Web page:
This is the second chapter in Mdina’s story – the  Roman chapter. Remains from that era have been found and historians are always trying to piece together the story of an island whose only importance was its strategic  position in the centre of the Mediterranean. A lot of evidence from this period now lies buried under the Mdina and Rabat that we know today. Land is scarce here and, in ages past, remains of an old Roman city would have been deemed of little or no importance. So these remains would filled in and new buildings built on top of them. About 10 years ago, while road works were being carried out in various streets in Mdina, Roman ruins were found beneath the level of the current street. Work had to stop while historians and archeologists did their thing. Then the trenches were filled and Melite continued to dream uninterruptedly, as she had for so many centuries in the past.

Thursday 20 October 2011

Wayside Chapels – Our Lady Of Itria

Bingemma, Gnejna & Dwejra (35)

This chapel is situated in the picturesque location of Bingemma (pron. Binjemma) right at the edge of a rock-face overlooking a valley. The first chapel in this area was built in 1600 by the Noble Giovanni Maria Xara. By 1658 the chapel was pretty much in ruins but in 1680 Baron Stanislaw Xara demolished the church and had it rebuilt, using the same stones, in its current location.

Bingemma, Gnejna & Dwejra (2)

Like the majority of wayside chapels, the fa├žade of this chapel is very simple – the only decoration is the coat of arms of Baron Stanislaw Xara above the circular window together with a small belfry with a cross on top.

Bingemma, Gnejna & Dwejra (4)

Bingemma, Gnejna & Dwejra (30)

A number of caves in the limestone rock-face were used as dwellings during the Bronza Age period. Also in this area are a small number of Punic tombs and shards of Roman  pottery have also been unearthed by farmers working in their fields in Bingemma valley. Not far from this chapel the British had built a fort (Fort Bingemma) together with a line of fortifications known as the Victoria Lines. These defenses stretch for 12km from Madliena in the east to Bingemma in the west.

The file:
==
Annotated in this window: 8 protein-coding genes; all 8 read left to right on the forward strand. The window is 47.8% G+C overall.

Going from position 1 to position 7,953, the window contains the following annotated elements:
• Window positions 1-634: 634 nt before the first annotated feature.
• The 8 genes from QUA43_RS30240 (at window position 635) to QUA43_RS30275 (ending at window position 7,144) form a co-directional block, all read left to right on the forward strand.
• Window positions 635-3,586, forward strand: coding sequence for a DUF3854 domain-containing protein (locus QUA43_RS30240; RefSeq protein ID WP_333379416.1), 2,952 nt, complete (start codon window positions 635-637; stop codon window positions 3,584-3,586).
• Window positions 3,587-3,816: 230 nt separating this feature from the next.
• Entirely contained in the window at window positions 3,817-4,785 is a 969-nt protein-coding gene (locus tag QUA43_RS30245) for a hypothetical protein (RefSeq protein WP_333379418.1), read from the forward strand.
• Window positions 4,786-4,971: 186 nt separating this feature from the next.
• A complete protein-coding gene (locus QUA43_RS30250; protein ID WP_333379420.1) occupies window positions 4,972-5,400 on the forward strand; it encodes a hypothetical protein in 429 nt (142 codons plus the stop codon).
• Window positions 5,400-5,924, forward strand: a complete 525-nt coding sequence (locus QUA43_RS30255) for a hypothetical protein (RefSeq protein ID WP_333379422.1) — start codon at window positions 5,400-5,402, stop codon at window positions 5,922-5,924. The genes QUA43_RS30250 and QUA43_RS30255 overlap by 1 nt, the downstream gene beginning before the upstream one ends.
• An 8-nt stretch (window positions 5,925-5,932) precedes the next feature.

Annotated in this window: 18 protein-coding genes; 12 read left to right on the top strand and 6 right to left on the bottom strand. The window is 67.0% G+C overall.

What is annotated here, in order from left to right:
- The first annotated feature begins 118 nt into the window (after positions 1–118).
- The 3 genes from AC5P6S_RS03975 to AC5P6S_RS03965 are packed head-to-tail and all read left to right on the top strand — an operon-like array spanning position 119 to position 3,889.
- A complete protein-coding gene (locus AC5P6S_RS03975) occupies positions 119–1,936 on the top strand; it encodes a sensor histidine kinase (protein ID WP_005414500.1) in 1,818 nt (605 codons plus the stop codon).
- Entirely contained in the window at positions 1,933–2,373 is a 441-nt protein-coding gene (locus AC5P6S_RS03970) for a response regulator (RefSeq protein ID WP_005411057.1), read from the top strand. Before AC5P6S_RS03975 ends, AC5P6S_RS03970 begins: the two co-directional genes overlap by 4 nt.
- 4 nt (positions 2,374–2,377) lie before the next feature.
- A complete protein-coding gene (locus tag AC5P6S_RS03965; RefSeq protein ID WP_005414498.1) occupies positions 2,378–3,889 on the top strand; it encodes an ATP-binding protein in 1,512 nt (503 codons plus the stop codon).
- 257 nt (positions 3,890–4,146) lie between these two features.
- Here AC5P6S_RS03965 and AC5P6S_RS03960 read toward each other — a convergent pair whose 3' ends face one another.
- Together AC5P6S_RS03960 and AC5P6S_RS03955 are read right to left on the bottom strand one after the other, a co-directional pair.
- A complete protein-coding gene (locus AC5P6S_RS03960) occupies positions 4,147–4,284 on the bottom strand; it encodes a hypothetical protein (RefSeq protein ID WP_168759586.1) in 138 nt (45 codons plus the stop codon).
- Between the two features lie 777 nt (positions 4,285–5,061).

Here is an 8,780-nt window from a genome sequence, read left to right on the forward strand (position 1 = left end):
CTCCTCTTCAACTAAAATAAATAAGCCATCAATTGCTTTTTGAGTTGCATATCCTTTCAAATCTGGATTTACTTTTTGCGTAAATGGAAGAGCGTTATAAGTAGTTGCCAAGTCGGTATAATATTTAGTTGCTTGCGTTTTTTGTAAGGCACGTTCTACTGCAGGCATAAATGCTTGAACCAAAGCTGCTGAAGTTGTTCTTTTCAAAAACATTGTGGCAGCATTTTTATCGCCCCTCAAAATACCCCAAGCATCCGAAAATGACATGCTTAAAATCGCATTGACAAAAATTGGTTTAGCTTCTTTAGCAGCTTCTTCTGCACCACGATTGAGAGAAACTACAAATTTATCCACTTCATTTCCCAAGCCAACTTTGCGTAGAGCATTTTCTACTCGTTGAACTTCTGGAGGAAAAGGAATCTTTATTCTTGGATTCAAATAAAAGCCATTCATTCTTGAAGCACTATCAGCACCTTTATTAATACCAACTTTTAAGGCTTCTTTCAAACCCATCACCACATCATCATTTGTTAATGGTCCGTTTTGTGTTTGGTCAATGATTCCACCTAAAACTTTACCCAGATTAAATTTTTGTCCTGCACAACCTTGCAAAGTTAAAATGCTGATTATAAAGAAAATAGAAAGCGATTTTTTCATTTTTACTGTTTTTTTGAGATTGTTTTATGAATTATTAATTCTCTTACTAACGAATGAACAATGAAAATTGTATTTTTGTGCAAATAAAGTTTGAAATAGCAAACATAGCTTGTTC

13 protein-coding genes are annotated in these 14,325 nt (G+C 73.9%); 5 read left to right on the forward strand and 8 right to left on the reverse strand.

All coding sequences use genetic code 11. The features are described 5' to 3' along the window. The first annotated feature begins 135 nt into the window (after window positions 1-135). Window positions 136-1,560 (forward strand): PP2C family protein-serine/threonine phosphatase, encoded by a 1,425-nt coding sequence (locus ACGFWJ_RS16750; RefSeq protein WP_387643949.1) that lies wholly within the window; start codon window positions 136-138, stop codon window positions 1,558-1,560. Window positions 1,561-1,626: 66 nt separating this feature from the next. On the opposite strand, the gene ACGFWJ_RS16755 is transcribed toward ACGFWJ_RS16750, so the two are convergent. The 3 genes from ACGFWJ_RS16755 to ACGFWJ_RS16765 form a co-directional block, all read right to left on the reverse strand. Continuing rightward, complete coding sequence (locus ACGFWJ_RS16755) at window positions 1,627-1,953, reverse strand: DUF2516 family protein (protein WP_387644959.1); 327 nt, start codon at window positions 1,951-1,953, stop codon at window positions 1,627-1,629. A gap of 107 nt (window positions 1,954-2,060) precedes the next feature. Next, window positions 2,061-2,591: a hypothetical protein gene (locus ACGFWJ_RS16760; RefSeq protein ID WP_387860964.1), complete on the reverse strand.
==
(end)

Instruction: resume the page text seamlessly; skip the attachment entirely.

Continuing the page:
Bingemma, Gnejna & Dwejra (11)

Bingemma, Gnejna & Dwejra (14)

The view from the back of the chapel is quite magnificent with terraced fields, rolling hills and the sea stretching out as far as the eye can see.

Bingemma, Gnejna & Dwejra (29)

Bingemma, Gnejna & Dwejra (5)

Bingemma, Gnejna & Dwejra (19)

Bingemma, Gnejna & Dwejra (8)

In the distance, the island of Gozo is clearly visible.

Bingemma, Gnejna & Dwejra (9)

Bingemma is a wonderful place for a family outing and there are many paths in the area along which one can take a peaceful walk disturbed only by the drone of bees and chirping  birds.


The title ‘of itria’ is an abbreviation of the Greek word ‘hodigitria’ – she who shows the way. The word ‘itria’ was corrupted by the Maltese to ‘ittra’ which is the Maltese word for letter. Thus, sometimes, this chapel is mistakenly referred to as Our Lady of the Letter.

The Chapel of Our Lady  of Itria is open every Sunday at 7.00am and during the last weekend of October when the feast is celebrated.

Photographed at


March 2011

Tuesday 11 October 2011